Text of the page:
Though the sentiment is commonplace these days, I later found myself thinking about his outrage. Here is someone who is in the thick of the business, trading every day, and he is being sickened by the inequities and corruption on Wall Street and utterly persuaded that nothing has changed in the years since the financial crisis of 2008.

I won’t pretend this is a widespread view in finance — or even a large
minority. You don’t hear this from the executives running the big Wall
Street firms; you don’t hear it from the average trader or investment
banker. From them, we get self-pity. For every one of the secret Occupy Wall Street sympathizers, there are probably 15 others like Kenneth G. Langone, who, like downtrodden people before him, is trying to reclaim and embrace a pejorative, “fat cat.”

Pinstripes said...

Eliot Spitzer: “In retrospect, I wish we had put more people in handcuffs.”
ELIOT SPITZER: There was an amazing piece of journalism that came out yesterday which analyzed the magnitude of the loans that have been made by the feds to the banks. The six big banks in particular got over $400 billion of secret loans, most of which we had not heard about. Now, at the time these banks were getting these loans, they were claiming to be in great financial shape. So why were the loans made? Is there a tension between the public statements being made by the CEO’s of the banks–
ELIOT SPITZER: The answer is no. And if you or I did that, if you or I went to a bank –
ELIOT SPITZER: Or made any public statement, knowing it to be false, we’d be in handcuffs. So the question I have is, look, we don’t know a lot of these facts. Let’s predicate — there are 100 uncertainties, but where is the inquiry right now about all the statements being made by the CEO’s, CFO’s none of which revealed these enormous loans.

Crooks govern said...

James Koutoulas Co-Founder Commodity Customer Coalition - MF Global Bankruptcy
Warren Pollock (wepollock) out foxes CNN and Reuters (Bloomberg CNBC did not attend at all) by asking hard questions of James Koutoulas regarding MF Global, in front of US Bankruptcy court, Bowling Green Manhattan. CNN tried to push him out of the way, a Reuters "reporter" scoffed, yet I bulldog to the real issues and concerns on this important issue as the mainstream media dozes in a coma. While the CME may back peddle; Warren talks to a retiree who lost all her money. We talk about JPM trying to run the show during bankruptcy as a fox in the henhouse; the CFTC, the CME and roles and responsibility. Items CNN won't cover include the two MF Global bankruptcies and balance sheets in play. One balance sheet containing customer money; the other used for speculation. If the speculative side dipped into customer funds a clawback must occur! I am sure JMP would not like that outcome. Was there fraudulent conveyance? Why is speculation still occurring if customer funds were at play in the speculative side of the house. JPM delaying motions with continuances.

On the lamb said...

Where in the World Is Jon Corzine?

When was the last time anybody saw Jon Corzine?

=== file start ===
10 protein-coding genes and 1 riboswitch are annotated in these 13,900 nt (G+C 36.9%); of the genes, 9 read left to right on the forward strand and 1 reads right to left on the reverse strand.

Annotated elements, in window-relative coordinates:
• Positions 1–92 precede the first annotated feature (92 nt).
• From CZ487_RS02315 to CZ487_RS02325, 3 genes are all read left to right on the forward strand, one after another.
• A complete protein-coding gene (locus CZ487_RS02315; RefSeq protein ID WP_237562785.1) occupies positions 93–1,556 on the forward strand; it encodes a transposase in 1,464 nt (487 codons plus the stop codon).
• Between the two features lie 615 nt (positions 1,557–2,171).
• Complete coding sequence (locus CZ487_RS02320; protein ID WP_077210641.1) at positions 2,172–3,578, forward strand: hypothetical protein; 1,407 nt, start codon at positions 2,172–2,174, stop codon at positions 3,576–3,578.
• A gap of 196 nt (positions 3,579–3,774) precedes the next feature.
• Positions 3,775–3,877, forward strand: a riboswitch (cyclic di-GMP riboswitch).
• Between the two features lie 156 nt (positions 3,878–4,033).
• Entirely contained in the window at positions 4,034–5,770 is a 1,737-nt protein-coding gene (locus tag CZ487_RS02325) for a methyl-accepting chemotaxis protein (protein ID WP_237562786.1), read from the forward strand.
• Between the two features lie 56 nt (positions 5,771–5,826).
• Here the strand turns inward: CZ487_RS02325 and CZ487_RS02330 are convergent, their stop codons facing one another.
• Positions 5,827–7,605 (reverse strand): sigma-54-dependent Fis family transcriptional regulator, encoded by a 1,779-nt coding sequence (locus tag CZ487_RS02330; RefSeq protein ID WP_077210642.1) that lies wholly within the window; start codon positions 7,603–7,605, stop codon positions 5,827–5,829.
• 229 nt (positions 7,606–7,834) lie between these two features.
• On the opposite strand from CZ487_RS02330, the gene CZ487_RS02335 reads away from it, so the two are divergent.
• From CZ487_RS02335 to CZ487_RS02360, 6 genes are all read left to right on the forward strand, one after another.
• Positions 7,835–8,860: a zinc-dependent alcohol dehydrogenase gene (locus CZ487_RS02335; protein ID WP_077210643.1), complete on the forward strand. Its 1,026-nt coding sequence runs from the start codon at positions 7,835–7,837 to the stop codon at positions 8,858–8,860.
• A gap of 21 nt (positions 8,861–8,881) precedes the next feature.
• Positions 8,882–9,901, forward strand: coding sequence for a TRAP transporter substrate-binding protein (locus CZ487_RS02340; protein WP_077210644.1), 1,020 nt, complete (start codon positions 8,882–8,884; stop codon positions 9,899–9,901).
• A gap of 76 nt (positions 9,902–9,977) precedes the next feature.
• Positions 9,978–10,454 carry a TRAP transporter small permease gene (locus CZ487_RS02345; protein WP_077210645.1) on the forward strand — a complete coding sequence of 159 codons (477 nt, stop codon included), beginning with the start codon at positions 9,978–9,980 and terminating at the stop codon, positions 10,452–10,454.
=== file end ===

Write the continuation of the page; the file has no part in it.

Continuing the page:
For several days following the bankruptcy of MF Global, Corzine was regularly appearing in the office. Sources at MF Global told me he spent his days in conference rooms with teams of lawyers and accountants. Then he abruptly resigned as chief executive.

And for his next act, he vanished.

Corzine is not an ordinary chief executive. As a former US Senator and former Governor of New Jersey, he is a public figure. He was even under consideration to be the next Treasury Secretary.

Corzine may be able to hide from cameras. Perhaps even from the Senate's panel investigating the collapse of MF Global. But he can't hide from public suspicion. And silence will never save his reputation.

On the lam said...

on the lam

At your expense said...

“MF Global – Hoisted on a Petard of Arrogance” by Sydney M. Williams

Wall Street has a maze of rules and, despite the hoots and hollers from “occupiers” and populist politicians, most are designed to protect investors. Perhaps the most fundamental of these is thou shalt not comingle customer cash with company cash. MF Global, which traces its roots back 228 years and which for the last 19 months had been run by Jon Corzine, former CEO of Goldman Sachs and a former U.S. Senator and Governor of New Jersey, allegedly did just that, according to James Giddens, trustee for the firm that filed for bankruptcy on October 31.

How complicit Mr. Corzine actually was in what would be a criminal act of using client funds for the firm’s purposes will be determined by the courts. But the act also highlights the too-cozy relationship – cronyism – between politicians and Wall Street. MF Global’s chief regulator, the Commodity Future’s Trading Commission (CFTC), which obviously did not perform the oversight they should have, is run by Gary Gensler, a former Goldman Sachs partner. Last February, MF Global was named as one of twenty-two primary dealers by the New York Federal Reserve, joining a select group that includes banks such as BNP Paribas, Goldman Sachs, J.P. Morgan and UBS Securities. The head of the New York Fed is another former Goldman partner, William Dudley. This smacks of crony capitalism at its worse, benefitting a small contingency at the expense of the people.